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by David Hinchcliffe Tuesday 1 July 2014
One of the biggest criticisms of England in the loss to Sri Lanka has been the weak captaincy of Alastair Cook: "He's just not a natural captain," the sages bemoan.
But what does that really mean?
And, can you learn to be a good captain at your level, even if you are not a "natural leader" like Cook?
Setting the field
When you move a fielder and the ball goes straight down his throat you are called a tactical genius. Similarly, if you put a fielder in an unusual position you are labelled attacking and creative.
On the other hand, if you move someone to where the ball has just gone, the senior players quietly mutter about "chasing the ball".
The truth is more prosaic.
Good field setting is about putting fielders where the ball is most likely to go. Sometimes that looks like a template from the manual, sometimes it's chasing the ball, sometimes it's putting a fielder in an unusual place.
The point is this; as long as you are mindful of the bowler, the match situation and the batsman facing, you don't need to be a natural captain. You just put fielders where the ball is going.
This leads on to the next skill: the ability to make a swift, decisive move.
Good captains, according to Mike Brearley, are flexible. They attack a little longer than they think they should, and defend a little later than they think they should. In other words, if you feel a short leg might get you a wicket, throw him in the moment you think it. That's because if you take a ball to decide and the ball pops there, you have lost your chance.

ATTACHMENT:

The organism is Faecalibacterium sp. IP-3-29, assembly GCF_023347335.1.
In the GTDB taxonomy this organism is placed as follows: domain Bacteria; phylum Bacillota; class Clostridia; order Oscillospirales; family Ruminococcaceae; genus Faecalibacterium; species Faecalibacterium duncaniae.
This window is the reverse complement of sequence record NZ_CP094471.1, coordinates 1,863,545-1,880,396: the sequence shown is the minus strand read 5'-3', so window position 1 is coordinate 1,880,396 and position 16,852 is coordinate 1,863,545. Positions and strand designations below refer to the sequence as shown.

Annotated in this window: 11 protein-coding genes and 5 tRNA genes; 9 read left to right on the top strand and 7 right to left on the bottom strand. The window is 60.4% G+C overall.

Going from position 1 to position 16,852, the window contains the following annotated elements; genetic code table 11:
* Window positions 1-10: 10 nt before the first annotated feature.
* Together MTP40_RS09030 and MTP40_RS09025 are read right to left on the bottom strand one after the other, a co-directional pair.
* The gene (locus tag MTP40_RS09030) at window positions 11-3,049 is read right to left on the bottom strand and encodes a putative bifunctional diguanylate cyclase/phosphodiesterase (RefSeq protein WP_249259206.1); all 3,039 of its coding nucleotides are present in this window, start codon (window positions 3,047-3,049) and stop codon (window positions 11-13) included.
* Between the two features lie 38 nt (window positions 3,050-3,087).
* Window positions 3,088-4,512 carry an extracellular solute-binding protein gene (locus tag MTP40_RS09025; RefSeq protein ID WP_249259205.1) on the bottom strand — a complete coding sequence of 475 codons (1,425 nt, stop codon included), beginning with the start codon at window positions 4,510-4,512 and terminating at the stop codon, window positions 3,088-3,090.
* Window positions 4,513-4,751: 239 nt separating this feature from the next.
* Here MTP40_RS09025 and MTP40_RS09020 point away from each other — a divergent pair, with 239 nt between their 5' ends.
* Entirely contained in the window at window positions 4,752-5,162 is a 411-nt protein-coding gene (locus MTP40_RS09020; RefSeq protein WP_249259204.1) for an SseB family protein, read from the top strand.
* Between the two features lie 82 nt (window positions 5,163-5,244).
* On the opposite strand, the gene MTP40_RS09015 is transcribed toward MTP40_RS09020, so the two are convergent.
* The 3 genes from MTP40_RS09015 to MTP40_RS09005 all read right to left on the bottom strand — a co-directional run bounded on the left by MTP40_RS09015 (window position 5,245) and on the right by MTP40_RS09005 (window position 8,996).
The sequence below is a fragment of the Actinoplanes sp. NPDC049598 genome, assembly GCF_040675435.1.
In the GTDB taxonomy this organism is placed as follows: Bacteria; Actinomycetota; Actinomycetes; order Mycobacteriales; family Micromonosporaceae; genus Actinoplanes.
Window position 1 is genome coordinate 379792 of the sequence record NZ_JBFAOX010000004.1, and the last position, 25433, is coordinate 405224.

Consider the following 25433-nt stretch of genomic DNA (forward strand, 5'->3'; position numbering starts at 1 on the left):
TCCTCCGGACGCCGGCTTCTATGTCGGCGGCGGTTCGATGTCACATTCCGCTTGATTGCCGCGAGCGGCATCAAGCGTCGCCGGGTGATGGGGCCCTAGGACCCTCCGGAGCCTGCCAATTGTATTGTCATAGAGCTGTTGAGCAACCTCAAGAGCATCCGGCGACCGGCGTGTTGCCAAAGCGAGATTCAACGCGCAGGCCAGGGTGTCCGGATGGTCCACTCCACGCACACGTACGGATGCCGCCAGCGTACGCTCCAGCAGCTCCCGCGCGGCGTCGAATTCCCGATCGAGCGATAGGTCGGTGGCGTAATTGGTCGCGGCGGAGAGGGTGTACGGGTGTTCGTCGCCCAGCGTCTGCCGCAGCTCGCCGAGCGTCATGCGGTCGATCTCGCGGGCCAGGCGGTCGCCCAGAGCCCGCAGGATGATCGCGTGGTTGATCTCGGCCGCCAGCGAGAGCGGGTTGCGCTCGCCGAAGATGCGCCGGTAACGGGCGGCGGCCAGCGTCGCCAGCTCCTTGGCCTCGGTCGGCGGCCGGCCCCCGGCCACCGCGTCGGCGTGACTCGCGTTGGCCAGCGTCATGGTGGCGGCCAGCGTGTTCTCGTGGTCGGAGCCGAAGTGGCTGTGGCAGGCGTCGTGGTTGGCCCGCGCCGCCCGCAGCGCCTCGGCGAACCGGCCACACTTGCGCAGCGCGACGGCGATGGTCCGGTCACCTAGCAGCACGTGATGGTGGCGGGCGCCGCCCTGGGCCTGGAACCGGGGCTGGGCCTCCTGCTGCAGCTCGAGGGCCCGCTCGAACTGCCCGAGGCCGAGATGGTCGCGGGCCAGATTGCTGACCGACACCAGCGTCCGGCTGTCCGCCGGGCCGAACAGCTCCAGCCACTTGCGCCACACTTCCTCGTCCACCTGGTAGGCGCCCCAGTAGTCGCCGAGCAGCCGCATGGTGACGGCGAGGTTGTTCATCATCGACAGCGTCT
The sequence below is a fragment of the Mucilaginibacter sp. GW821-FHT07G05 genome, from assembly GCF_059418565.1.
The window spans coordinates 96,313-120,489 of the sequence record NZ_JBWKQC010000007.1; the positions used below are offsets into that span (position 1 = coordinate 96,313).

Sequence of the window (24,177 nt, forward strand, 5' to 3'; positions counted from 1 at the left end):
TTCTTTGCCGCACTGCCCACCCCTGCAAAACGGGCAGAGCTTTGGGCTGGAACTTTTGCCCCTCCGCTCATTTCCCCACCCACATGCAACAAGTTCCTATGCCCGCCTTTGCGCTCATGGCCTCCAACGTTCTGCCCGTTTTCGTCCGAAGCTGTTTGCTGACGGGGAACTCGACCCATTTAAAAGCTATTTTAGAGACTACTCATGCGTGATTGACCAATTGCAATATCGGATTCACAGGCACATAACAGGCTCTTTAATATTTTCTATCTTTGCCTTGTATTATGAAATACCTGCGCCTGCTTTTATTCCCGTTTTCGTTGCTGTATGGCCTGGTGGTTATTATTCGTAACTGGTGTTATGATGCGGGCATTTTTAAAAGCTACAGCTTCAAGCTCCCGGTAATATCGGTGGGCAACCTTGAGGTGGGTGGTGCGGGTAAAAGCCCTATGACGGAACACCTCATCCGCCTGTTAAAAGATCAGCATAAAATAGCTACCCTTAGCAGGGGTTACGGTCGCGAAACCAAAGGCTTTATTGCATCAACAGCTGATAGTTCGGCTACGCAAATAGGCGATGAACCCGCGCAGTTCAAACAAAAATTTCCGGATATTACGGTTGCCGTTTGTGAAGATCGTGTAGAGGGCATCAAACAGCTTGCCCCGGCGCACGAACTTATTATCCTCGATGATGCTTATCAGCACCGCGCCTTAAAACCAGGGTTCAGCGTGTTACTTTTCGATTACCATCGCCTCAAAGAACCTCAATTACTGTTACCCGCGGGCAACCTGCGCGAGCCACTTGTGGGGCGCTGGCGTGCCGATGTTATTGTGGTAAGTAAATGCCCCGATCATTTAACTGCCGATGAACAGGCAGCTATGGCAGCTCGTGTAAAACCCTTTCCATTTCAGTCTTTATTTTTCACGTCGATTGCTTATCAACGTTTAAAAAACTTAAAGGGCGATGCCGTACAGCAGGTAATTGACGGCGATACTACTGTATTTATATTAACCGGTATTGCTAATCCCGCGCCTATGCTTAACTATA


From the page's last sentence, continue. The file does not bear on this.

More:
On the other hand, if you want to take him out after it has not worked, leave him there for a few more balls. When it does pop you are a genius (again).
This ability to think of options on a hunch and act on them at the right moment is what makes you decisive as a skipper.
Yet again, this can be learned just be being mindful of the situation.
And it's not just about the field. Decisive captains are able to change teams in selection and rearrange the batting order with equal confidence.
Have good bowlers
Finally, the real secret of good captaincy is to have bowlers who can get you 10 (or 20) wickets.
Great captains always have great bowlers. It means your plans are more likely to work because you create more chances. Yes, that's more about luck than captaincy skill, but there is only so much the skipper can do. So the best thing Cooky, or you, can do is find that match-winning spinner.
© 2014 Pitchvision Academy
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